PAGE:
Cryptonomics: History of Cryptography

Secure transmission of information is essential in almost every sector of human endeavor. Cryptography, which is the art of securely coding information, has developed over the years and has found practical application in blockchain.

By
Utulu Hope
on
March 29, 2021
Category:
Cryptonomics

Introduction To Cryptography 

Information has always been crucial for the normal functioning of human society. While that is true, there are times certain information may not be intended for everyone to have. Within a society, there are different groups of people who have interests that are common to them. Hence, information relating to the interests of a particular group may need to be concealed from other groups of the society. 

Cryptography arose as a result of a classification of individuals. The main aim of cryptography is to exchange messages between parties without disclosing the real meaning to other people. Cryptography has since evolved. From being used to conceal messages, it is now being applied in the modern world for identity authentication, digital signatures, and lots more. Let us discuss how cryptography has evolved into becoming what it is today.

What Is Cryptography?

Cryptography is the science of writing codes and ciphers for concealing information. Secure information is an essential aspect of the modern world. For instance, in blockchain technology and cryptocurrency, it is vital to keep information safe. According to Wikipedia, cryptography is defined as converting ordinary plain text into unintelligible text and vice-versa.

Cryptography generally refers to any method adopted to transmit information only to intended persons. Cryptography not only hides and protects information, but it can also be used for user authentication. In the early days, cryptography was purely encryption, but its uses have been expanded by the use of computer science and mathematical theories. Modern cryptography is concerned with confidentiality, integrity, non-repudiation, and authentication.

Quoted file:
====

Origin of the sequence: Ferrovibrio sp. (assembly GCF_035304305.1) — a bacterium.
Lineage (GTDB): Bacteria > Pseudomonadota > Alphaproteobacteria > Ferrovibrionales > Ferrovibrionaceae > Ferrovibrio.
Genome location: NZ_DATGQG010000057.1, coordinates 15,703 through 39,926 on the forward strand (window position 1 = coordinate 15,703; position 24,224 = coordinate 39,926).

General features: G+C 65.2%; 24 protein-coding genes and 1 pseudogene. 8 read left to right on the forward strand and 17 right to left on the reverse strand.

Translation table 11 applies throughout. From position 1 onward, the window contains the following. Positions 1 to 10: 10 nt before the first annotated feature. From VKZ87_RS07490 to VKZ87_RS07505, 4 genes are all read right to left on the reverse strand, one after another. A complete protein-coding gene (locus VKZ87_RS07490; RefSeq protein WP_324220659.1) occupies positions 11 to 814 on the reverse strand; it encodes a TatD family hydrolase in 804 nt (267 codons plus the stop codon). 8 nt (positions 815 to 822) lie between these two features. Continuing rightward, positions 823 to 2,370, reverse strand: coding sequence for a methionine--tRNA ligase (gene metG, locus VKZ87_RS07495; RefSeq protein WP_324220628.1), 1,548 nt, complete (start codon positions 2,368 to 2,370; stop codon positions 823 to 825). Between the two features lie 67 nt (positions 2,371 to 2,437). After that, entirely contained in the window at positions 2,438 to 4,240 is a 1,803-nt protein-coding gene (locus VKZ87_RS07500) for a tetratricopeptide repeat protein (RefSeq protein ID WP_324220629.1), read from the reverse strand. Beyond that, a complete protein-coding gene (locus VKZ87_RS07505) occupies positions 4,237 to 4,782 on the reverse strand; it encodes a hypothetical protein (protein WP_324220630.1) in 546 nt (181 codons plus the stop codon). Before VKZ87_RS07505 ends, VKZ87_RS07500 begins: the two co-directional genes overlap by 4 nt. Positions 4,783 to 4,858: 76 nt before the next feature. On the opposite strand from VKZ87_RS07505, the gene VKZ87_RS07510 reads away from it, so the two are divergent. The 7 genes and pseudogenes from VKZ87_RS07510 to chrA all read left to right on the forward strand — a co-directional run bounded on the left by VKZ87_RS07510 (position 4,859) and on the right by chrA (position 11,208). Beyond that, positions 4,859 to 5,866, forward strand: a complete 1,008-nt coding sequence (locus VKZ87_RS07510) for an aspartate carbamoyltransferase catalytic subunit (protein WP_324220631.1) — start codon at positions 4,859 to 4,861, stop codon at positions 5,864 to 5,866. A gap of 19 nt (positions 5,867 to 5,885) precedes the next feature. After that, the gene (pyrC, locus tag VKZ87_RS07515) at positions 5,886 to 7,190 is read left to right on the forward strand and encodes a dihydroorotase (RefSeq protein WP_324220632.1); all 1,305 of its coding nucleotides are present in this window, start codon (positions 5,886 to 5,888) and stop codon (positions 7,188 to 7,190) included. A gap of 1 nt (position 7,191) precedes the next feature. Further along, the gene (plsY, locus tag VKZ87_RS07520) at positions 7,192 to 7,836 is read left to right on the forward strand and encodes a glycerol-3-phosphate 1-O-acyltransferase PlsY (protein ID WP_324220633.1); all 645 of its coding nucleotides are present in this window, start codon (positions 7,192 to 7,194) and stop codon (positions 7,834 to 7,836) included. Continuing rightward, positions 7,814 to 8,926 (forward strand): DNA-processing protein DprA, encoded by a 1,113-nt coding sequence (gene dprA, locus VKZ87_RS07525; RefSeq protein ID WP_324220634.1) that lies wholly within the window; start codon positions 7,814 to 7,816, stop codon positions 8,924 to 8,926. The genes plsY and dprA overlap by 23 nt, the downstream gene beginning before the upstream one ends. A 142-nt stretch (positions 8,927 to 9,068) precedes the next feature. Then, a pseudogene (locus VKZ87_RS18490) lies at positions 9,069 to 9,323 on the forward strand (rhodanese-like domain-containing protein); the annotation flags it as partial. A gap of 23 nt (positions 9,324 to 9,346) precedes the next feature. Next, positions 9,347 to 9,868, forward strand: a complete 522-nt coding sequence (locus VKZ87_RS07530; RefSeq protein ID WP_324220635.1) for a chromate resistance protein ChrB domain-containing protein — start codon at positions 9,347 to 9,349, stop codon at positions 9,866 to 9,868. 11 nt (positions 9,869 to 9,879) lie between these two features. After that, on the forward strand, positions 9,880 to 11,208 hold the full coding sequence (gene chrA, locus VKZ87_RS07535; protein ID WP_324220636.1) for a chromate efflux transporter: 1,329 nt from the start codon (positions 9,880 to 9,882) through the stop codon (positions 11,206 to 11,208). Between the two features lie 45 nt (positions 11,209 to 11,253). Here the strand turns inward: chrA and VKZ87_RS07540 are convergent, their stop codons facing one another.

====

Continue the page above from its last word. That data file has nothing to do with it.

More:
Ancient Representations Of Cryptography

Cryptography, in its primitive form, was present even in ancient times. The earliest form of cryptography is symbol replacement which was used in ancient Mesopotamian and Egyptian writings. This type of cryptography originated about 3900 years ago in ancient Egypt. It was found on the tomb of a prominent Egyptian called Khnumhotep II. However, it was not used to conceal information on the tomb. Instead, symbol replacement was used to improve its linguistic interest. 

The first form of symbol replacement used to hide information was used about 3500 years ago in Mesopotamia. A Mesopotamian scribe used the method to hide a formula for making glaze for pottery.

As time passed during those ancient times, cryptography was adopted by the military to conceal very important information, a process that is still existing till today. In Greece, it was used in its city, Sparta, to encrypt messages. These messages were encrypted by inscribing the necessary information on a parchment laid over a cylinder of a particular size. The message cannot be understood until it is wrapped around a similar cylinder by the receiver. In ancient India also, spies were known to have used encrypted messages since the 2nd century BC.

The Romans used the most advanced form of ancient cryptography. The "Caesar cipher" Roman cryptography is a notable example. It was done by shifting the letters of an encrypted message by a specific number of positions down the Latin alphabet. A receiver could decipher this encryption by knowing the number of positions to shift the letter.

Cryptography In The Middle Ages